The biggest losers will undoubtedly be non-top tier voice actors and their support stack → Aside from an exclusive tier of distinct and beloved voices, demand for run-of-the-mill human narrators will be decimated. Much like content, this will be winners-take-all.
Don’t count out small scale publishers → They’ll continue to justify their market fit by meeting independent authors where AI cannot—focusing on quality over scale and generating market demand through white-glove fuller service capabilities.
While Apple’s future plans within audiobooks remain unclear outside of a small investment to lean further into its role as a producer than reseller, there is some strategic rationale for Apple’s foray into digitally narrated audiobooks. It has less to do with an explicit opportunity within audiobooks and more to do with Apple’s obsessive focus on its end user:
It’s not entirely about the money… → In 2021, publishers’ audiobook revenue reached $1.6 billion, marking its tenth straight year of double-digit growth. Capturing the entirety of these revenues would have yielded Apple an incremental revenue gain of less than 0.01% in 2021. Let’s not forget, Apple already takes a 30% cut of competitors’ in-app audiobook revenues and maintains control (for now) over how its competitors direct iOS users outside of their apps to make digital purchases.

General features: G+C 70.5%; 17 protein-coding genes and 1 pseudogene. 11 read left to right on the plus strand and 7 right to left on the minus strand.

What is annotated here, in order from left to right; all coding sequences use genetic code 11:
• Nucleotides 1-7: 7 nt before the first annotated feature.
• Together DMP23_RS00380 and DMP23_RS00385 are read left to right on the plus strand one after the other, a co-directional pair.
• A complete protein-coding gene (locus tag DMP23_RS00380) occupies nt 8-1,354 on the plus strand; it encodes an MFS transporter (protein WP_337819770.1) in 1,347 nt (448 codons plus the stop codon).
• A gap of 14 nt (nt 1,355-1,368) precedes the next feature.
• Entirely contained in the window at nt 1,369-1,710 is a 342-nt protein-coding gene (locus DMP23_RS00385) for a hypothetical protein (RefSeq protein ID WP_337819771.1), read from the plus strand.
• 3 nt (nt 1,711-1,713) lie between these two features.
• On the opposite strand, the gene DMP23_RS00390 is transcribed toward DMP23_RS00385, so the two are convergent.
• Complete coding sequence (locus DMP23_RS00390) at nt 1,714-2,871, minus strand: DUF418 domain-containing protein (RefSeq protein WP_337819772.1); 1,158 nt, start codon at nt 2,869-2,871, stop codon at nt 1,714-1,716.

…if there’s much to be made at all… → There’s certainly a long tail of ebooks that have yet to be converted to audiobooks, but whether there’s meaningful revenue to be made on these titles is up for debate. Spotify’s executives are bullish, believing audiobooks today represent less than a 7 percent share of the wider book market. Audiobook narrator Steven Jay Cohen offers a different view:
“The reason that many of these titles are not made into audio is not the cost—it is that they were written in such a way as to make them unintelligible when read from beginning to end without the charts, graphs, etc. embedded within their pages. If all that was ever needed was a voice to read out loud, then narration would have died years ago.”
…but it does align with Apple’s leadership position in accessibility → In the absence of significant revenue opportunities, there is an accessibility and utility play here for Apple and an incentive to close the gap in audio-supported content within its library.
There’s upside for its growing services business and bundles → Ever since its launch, we’ve believed Apple One to be a crucial component of Apple’s evolving ecosystem. And as Apple is set to eclipse the 1 billion paid subscriber mark this year, we expect to see this technology woven in as a continued premium offering for subscribers. Similar to how Apple News+ subscribers can listen to audio versions of select stories through Apple News Audio, we can see an AI-enabled audio offering for books within a more robust version of Apple One’s Premier plan.
This is just part of the proliferation of AI across Apple’s ecosystem → Take it from none other than Apple CEO Tim Cook: “We see enormous potential in this space [for AI] to affect virtually everything we do…it will affect every product and every service that we have.”